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Commissioner Jo Ann Hardesty discusses the pilot program during an online Monday evening event.

KOIN 6 NEWS - Portland Fire & Rescue is hiring Portland Street Response positions.During a time when some people are demanding changes to how we police, a program to help take on some 911 calls for those experiencing homelessness or a mental health crisis is moving forward.

Portland Fire & Rescue is hiring. The open positions are for a mental health provider and a community health worker. Portland Street Response is a pilot program that is expected to start up by late January to early February of next year. It will dispatch the two new positions and a PF&R Emergency Medical Technician to calls that do not require an armed police officer.

On Monday night, Oct. 12, City Commissioner Jo Ann Hardesty hosted an online discussion as part of her Rethink Portland initiative to talk about community safety and what it meant to those who participated.

"It matters who shows up for 911 [calls]. It matters if they have the resources to address what the current situation is," Hardesty said.

The discussion looked at the issue through a public health lens. The new pilot program will operate in the Lents neighborhood to start. Its launch was delayed because of the coronavirus pandemic, but PF&R is now putting the teams together.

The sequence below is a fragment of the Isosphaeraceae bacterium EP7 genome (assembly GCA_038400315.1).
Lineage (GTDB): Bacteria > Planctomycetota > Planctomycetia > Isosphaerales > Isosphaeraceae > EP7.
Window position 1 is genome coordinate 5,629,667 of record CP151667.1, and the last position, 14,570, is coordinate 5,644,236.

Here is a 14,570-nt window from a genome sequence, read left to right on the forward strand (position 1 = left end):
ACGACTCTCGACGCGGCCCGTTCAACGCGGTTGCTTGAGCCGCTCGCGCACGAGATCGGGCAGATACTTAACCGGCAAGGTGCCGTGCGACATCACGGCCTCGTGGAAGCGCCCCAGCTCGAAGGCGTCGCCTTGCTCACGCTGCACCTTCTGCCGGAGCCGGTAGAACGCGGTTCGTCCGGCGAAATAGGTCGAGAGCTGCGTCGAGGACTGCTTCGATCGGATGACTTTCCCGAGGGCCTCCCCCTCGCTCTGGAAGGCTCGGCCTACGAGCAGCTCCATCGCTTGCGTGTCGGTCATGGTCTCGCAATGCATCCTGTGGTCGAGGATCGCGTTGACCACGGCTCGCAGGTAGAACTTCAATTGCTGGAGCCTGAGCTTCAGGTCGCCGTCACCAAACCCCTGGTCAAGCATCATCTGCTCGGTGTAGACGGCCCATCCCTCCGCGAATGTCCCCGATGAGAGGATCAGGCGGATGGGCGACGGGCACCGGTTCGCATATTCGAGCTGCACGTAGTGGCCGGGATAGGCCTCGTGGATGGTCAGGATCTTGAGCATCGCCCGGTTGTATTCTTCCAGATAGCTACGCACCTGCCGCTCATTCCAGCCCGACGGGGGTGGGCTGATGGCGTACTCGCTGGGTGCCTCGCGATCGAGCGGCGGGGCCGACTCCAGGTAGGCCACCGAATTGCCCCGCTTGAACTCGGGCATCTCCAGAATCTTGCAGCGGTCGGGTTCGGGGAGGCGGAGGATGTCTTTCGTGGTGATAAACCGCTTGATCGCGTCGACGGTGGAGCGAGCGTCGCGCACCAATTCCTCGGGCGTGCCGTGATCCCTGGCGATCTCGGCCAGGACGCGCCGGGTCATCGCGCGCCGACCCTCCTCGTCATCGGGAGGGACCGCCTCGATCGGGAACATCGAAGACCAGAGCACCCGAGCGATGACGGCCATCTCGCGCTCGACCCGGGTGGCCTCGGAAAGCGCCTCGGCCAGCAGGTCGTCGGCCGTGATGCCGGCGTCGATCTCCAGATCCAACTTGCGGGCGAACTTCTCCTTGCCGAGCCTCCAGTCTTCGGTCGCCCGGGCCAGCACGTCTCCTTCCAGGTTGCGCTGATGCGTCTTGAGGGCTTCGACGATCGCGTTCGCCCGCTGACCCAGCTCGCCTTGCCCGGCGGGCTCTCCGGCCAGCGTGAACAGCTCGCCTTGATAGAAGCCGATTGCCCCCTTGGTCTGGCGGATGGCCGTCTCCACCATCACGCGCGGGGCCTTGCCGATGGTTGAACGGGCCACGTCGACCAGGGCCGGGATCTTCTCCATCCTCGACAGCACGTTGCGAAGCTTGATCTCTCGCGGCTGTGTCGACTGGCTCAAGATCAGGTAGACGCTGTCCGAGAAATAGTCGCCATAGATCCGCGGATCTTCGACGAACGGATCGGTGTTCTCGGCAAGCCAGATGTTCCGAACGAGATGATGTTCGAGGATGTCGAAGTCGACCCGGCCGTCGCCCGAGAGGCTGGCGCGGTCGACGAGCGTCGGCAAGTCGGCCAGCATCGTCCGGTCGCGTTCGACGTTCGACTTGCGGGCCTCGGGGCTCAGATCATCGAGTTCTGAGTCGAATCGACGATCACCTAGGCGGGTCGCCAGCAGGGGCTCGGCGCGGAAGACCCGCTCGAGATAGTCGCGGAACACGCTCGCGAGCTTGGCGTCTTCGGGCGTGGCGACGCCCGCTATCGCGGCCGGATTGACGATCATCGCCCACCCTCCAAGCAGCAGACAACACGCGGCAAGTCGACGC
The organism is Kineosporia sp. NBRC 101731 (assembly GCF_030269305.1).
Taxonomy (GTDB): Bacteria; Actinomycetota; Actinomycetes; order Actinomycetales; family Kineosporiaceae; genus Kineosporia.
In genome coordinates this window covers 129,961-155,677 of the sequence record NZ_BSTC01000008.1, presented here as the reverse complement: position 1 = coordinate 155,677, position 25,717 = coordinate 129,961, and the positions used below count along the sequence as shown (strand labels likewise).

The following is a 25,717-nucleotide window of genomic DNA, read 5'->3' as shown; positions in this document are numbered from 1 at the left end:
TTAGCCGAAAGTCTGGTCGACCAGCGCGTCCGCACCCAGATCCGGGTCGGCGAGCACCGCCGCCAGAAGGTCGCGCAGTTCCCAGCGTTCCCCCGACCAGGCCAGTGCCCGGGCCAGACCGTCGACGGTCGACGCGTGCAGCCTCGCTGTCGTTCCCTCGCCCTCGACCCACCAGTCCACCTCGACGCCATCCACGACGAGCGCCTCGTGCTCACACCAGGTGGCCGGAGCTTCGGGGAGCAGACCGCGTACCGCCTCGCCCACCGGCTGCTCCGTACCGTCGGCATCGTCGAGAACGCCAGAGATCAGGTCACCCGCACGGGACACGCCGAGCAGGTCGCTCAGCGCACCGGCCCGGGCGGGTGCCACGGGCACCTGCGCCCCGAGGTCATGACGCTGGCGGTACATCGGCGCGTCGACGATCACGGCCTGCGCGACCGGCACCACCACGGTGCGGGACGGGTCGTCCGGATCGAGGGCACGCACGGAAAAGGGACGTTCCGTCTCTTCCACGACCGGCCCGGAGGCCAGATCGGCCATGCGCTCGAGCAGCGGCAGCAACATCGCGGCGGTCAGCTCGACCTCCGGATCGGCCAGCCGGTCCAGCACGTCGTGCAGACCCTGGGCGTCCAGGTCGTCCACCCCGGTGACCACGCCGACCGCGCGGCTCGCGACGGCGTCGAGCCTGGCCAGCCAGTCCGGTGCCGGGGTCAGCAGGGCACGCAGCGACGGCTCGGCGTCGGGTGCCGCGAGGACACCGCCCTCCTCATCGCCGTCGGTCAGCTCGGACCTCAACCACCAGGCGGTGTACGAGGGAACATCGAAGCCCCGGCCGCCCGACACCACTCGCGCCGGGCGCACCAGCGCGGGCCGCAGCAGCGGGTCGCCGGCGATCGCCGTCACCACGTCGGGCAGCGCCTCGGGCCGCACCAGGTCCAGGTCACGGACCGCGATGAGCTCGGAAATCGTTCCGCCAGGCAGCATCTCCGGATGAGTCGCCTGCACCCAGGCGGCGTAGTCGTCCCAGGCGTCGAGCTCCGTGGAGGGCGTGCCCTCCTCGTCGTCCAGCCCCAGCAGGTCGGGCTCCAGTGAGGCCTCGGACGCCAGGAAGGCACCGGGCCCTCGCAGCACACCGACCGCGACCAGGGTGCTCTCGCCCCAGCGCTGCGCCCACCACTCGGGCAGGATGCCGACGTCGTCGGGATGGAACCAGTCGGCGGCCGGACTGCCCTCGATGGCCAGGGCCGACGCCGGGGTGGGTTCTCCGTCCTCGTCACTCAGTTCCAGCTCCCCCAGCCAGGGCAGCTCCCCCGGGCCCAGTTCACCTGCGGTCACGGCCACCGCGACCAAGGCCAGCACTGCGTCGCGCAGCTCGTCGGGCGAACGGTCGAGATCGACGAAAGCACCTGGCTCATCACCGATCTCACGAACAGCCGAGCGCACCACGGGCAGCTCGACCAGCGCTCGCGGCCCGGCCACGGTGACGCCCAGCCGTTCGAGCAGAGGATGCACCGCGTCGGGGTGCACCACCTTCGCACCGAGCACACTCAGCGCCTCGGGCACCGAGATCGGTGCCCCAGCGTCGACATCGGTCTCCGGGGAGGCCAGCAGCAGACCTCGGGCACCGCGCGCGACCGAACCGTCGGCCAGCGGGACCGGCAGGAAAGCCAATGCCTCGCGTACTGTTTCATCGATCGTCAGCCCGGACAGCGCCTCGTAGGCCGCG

"Portland Fire & Rescue has the infrastructure and we are connected to the current 911 system … and really, this goal of Portland Street Response is to update the first responders system by providing that alternate compassionate first response," said Tremaine Clayton of PF&R.

Back in June, Portland City Council voted to reallocate $4.8 million from the Portland Police Bureau to the Portland Street Response so it could expand to six teams.

"We are looking at it from a prevention — if we can understand what the concern is and connect them to those resources," said Clayton.

"If we look at community safety as a health issue, then we will invest dollars differently to make sure we are investing in the community supports that make community members safer and healthier," said Hardesty.

PF&R said once the pilot program starts, they will look into bringing in a second team after the six-month mark. The next Rethink Portland online event meeting to discuss community safety is next Thursday, Oct. 22. More information is available at

KOIN 6 News is a news partner of the Portland Tribune. Their story can be found here.

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